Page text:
Second, the concept itself can have a measure of riskiness or daring about it. The Rebel watch, which was a follow-up to the hugely successful GX1 collection, was more of a stab at a new design concept. The goal was to “see how far we can push this,” as only Chaz can put it. But even a ‘risky’ venture can have its logic, as was the case with the bold, square-dial Rebel collection. After all, Chaz points out that “No one runs around saying. ‘I love round watches’! So, the Rebel became our breakthrough watch - it was all about the shape."

Third, the team must figure out the features that will match the concept. So, for example, the main concept for the Rebel watch was that gorgeous, eye-catching square case. Yet an important design feature of the Rebel was the quartz chronograph around which the watch was to be built. And, boy, did that pay off! Still today, the Rebel remains the best-seller of all the LIV collections,’ along with the baby that started it all, the GX1.

Fourth, the overall aesthetic of the watch is not as pronounced or ‘set in stone’ as one might think. The design team obviously has an idea of what the design of a watch will be, which Chaz calls “having a design concept in your head.” But that aesthetic can evolve during the design process for any watch. Inspiration will clearly play its part, but not always within a pronounced, definitive design paradigm. The reality is more organic and less structured than that.

Chaz hard at work on design with our collaborator and friend, TJ Eisenhart

Practical design features

An important aspect of the design stage for a watch regards the specific features that the watch will require. These could be considered the practical elements of any watch collection and include:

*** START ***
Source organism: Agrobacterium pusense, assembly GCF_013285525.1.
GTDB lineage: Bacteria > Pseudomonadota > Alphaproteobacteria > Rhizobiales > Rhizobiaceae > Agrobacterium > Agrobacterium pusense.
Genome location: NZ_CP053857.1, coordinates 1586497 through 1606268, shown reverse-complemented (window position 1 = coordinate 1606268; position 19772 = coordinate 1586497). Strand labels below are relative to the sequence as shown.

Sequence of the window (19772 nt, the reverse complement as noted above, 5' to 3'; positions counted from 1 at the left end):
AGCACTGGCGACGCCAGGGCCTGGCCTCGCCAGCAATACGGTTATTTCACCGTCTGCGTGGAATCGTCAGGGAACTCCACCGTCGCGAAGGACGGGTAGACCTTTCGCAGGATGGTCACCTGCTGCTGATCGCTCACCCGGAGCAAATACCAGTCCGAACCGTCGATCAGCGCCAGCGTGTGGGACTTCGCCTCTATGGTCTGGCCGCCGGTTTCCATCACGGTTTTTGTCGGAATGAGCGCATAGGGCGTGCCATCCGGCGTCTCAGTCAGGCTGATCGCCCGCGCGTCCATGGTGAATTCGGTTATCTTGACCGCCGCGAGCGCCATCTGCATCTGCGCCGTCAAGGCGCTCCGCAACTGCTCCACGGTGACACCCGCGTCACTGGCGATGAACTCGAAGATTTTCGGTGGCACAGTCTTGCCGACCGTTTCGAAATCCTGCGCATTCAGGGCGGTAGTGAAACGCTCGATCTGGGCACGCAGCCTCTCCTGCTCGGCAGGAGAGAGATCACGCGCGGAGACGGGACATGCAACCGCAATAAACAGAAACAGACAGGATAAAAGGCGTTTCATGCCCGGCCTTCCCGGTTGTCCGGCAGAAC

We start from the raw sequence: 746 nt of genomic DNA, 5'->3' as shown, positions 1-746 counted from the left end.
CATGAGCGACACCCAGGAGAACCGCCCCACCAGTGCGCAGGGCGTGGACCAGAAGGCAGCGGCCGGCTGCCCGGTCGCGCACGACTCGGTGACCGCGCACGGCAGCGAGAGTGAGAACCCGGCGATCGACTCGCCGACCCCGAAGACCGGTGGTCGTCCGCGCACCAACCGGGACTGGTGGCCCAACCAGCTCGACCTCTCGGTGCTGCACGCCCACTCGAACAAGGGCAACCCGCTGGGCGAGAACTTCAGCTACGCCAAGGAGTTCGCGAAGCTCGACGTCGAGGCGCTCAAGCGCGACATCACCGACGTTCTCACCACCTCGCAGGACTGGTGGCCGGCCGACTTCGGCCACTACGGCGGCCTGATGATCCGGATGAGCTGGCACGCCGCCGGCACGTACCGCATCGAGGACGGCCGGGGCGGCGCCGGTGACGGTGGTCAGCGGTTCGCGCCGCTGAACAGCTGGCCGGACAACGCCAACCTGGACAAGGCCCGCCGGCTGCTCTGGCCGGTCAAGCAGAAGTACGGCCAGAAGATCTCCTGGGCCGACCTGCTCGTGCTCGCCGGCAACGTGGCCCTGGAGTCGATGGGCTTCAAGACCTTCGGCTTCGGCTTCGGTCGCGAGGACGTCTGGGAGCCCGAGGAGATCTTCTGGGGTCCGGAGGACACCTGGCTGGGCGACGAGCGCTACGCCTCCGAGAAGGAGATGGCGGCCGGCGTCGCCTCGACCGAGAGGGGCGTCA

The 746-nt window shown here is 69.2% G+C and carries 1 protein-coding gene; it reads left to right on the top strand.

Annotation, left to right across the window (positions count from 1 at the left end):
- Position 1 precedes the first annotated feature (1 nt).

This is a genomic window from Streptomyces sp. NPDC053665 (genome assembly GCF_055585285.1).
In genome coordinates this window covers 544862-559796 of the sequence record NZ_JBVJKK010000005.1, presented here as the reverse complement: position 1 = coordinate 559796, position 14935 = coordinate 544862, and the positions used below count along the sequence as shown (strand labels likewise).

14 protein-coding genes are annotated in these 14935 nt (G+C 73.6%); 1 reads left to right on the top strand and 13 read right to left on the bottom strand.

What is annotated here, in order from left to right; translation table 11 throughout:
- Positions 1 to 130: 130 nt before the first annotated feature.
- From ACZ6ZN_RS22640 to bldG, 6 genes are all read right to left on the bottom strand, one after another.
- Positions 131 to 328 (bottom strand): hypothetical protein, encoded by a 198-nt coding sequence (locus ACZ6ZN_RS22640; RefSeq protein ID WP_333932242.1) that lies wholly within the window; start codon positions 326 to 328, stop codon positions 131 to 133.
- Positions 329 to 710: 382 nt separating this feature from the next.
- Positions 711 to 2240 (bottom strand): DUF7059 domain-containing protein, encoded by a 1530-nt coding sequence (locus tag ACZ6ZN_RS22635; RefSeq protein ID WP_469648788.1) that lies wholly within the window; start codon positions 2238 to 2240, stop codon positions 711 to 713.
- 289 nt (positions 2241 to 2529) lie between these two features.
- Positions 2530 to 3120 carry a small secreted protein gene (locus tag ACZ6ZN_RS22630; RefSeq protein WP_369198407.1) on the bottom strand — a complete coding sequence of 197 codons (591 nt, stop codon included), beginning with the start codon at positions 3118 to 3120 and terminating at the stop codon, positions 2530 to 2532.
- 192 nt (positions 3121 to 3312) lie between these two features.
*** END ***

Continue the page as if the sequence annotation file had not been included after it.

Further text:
• The Case: According to Chaz, this is the first thing you decide on. That includes the sizing, shape, materials, and other aspects of the case. The case you choose will determine the dial and other features of the watch.


  • The Movement, including complications: which one and why? You need some functionality and a lot of what you design depends on the movement you choose. The movement can also be an important factor in deciding on what exact case size to go with.


  • The Dial: this includes the color/colors thereof, the hands, the placement of sub-dials and windows such as day/date, and so forth. After all, the dial is the literal ‘face to the world’ of any watch, and so its design and styling are crucially important.

Design steps

This is how Chaz describes the way a watch model is designed by the LIV design team in the simplest way possible (and remembering that there is overlap between the different stages):

  • The Rough Stage: You commence with a pencil drawing or rough sketch. This is a fairly basic design and isn’t too involved in terms of the dial and other features. The size of the case is obviously decided in conjunction with the movement chosen.


  • The 2D Stage: Now the rough sketch becomes a more detailed, technical drawing. The movement is now included inside (i.e., drawn) the 2D drawing. It’s at this stage that far more detail is included, for example, how the dial will look, whether the indexes need to be larger or smaller, etc.